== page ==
As their legal education continues, students have additional exposure, some mandatory and some optional, to estate planning topics. In my first year required Property course, I spend several days reviewing the basic principles of intestate succession and wills. Texas Tech then requires all students to complete a four-credit introductory course entitled Wills and Trusts as a condition of graduation during their second or third year. Students desiring a more sophisticated treatment may take courses such as Estate Planning, Texas Estate Administration, Guardianship, Estate and Gift Tax, Elder Law, and Marital Property. Students may also compete for a coveted position as an editor for the Estate Planning and Community Property Law Journal that Texas Tech publishes.
This Article reveals my basic teaching philosophy and the general pedagogical techniques I employ to make Trusts and Estates topics both fun and relevant. I will then share with you the specific tools I use when teaching the introductory course as well as the advanced courses such as Estate Planning and Texas Estate Administration. It is my hope that you may be able to gain insight from my approach to enhance your own teaching and the experience you provide to your students.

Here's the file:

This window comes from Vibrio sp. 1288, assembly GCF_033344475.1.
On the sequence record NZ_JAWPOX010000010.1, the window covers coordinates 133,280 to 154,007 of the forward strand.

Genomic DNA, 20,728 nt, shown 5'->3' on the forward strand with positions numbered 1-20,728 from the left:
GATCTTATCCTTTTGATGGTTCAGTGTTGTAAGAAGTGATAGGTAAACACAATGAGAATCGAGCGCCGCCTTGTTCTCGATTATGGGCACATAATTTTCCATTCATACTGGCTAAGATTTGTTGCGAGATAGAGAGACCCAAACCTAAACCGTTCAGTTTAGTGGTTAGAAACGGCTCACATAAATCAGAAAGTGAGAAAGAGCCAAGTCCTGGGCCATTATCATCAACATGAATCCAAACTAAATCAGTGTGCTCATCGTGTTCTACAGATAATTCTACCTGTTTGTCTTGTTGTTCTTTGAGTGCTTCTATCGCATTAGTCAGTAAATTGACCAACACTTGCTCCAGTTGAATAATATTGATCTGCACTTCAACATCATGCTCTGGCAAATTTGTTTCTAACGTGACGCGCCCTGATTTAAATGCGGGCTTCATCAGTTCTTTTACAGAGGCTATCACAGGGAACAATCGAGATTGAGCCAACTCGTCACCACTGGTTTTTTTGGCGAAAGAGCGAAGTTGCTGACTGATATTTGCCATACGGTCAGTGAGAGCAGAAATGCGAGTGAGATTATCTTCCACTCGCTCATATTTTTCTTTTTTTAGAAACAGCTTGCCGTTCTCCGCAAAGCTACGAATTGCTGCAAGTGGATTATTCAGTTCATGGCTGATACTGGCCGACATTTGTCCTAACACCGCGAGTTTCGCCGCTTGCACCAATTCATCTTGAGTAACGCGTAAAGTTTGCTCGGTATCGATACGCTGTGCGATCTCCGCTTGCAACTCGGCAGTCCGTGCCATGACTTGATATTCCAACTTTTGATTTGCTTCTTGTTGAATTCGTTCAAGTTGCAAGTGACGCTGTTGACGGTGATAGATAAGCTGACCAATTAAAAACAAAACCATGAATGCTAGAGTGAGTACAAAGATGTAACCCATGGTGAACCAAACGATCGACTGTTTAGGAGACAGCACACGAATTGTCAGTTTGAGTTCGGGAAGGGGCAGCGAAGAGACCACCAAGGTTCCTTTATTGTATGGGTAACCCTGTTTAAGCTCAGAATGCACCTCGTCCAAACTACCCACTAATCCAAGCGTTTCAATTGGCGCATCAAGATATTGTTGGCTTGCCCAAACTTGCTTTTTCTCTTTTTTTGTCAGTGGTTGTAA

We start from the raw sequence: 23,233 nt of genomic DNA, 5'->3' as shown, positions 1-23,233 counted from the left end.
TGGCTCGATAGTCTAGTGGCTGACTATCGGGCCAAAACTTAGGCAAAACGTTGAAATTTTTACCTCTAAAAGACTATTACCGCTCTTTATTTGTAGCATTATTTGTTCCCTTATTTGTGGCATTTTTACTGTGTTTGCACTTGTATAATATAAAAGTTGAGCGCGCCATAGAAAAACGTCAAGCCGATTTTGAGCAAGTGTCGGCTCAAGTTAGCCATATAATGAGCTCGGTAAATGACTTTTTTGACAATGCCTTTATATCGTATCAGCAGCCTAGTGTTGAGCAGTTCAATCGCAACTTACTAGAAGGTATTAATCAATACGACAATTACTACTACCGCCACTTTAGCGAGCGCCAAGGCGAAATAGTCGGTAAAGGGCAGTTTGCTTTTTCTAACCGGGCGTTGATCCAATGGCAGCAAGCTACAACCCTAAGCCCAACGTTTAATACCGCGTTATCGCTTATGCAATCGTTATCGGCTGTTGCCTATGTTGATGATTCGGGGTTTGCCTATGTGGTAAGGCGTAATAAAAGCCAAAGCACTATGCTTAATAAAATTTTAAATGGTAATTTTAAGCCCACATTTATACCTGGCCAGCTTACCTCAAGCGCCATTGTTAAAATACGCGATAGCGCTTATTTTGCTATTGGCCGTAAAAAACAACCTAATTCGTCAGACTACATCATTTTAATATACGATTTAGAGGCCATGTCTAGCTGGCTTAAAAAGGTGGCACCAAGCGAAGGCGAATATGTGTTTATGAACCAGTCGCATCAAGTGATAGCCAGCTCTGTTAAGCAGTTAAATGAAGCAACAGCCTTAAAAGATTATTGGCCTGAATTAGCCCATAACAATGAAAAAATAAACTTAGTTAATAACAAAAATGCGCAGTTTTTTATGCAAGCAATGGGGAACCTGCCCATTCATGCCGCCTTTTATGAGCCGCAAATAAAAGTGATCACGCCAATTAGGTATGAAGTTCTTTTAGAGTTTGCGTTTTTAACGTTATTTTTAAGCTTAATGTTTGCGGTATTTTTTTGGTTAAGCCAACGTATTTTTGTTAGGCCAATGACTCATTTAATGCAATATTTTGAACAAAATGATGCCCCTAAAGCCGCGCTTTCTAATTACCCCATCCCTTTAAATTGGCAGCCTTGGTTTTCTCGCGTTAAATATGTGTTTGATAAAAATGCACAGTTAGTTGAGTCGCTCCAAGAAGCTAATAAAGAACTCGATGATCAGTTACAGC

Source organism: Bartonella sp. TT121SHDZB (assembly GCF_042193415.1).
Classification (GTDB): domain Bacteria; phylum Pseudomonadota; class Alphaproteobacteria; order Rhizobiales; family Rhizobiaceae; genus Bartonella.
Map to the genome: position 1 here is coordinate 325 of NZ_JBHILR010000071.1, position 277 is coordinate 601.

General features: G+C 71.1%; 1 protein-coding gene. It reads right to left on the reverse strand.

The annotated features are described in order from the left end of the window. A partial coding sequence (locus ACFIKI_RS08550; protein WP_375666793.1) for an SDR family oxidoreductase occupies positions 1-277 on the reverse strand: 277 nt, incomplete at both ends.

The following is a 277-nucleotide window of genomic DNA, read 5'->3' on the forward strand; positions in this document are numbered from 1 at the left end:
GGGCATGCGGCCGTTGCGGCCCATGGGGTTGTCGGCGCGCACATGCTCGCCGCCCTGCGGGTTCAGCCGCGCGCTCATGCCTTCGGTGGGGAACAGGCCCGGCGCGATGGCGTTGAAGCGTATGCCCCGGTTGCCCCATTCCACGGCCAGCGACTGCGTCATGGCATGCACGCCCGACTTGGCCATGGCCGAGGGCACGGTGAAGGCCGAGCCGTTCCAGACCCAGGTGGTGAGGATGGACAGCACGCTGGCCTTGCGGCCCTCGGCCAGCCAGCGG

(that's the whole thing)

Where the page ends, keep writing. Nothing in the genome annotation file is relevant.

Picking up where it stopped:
Sunday, March 16, 2014
Adam J. Hirsch (University of San Diego) recently published an article entitled, Teaching Wills and Trusts: The Jurisdictional Problem, St. Louis University Law Journal, Vol. 58, No. 3 (2014). Provided below is the abstract from SSRN:
In this essay, written for the teaching issue of the SLU Law Journal, I address the problem of how best to focus a course in Wills and Trusts in light of the fact that the applicable rules vary widely from state to state. This legal heterogeneity makes generalization about the “laws” of inheritance difficult. I argue against confining class presentations either to local state law, which is unacceptably parochial, or to the model laws found in the Uniform Acts and Restatements, whose influence on actual law has been limited. I advocate instead an approach that endeavors to communicate to students the richness of alternative rules that different states have developed, as a vehicle for encouraging students to think creatively about the public policy of those rules, and about the strengths and weaknesses of the alternative approaches that are currently extant.
Thursday, March 6, 2014
Suffolk University Law School is launching a master of laws (LLM) program in taxation that will allow students to receive an LLM and juris doctor (JD) in the same amount of time it takes to receive a JD.
Suffolk will be the first law school in New England to offer a joint degree in tax LLM. Compared to the JD program, the only additional time spent would be in an intensive 12-credit, 10-week summer program beginning May 2015. Students would also have to take eight credits of required tax courses as well as six credits of tax electives.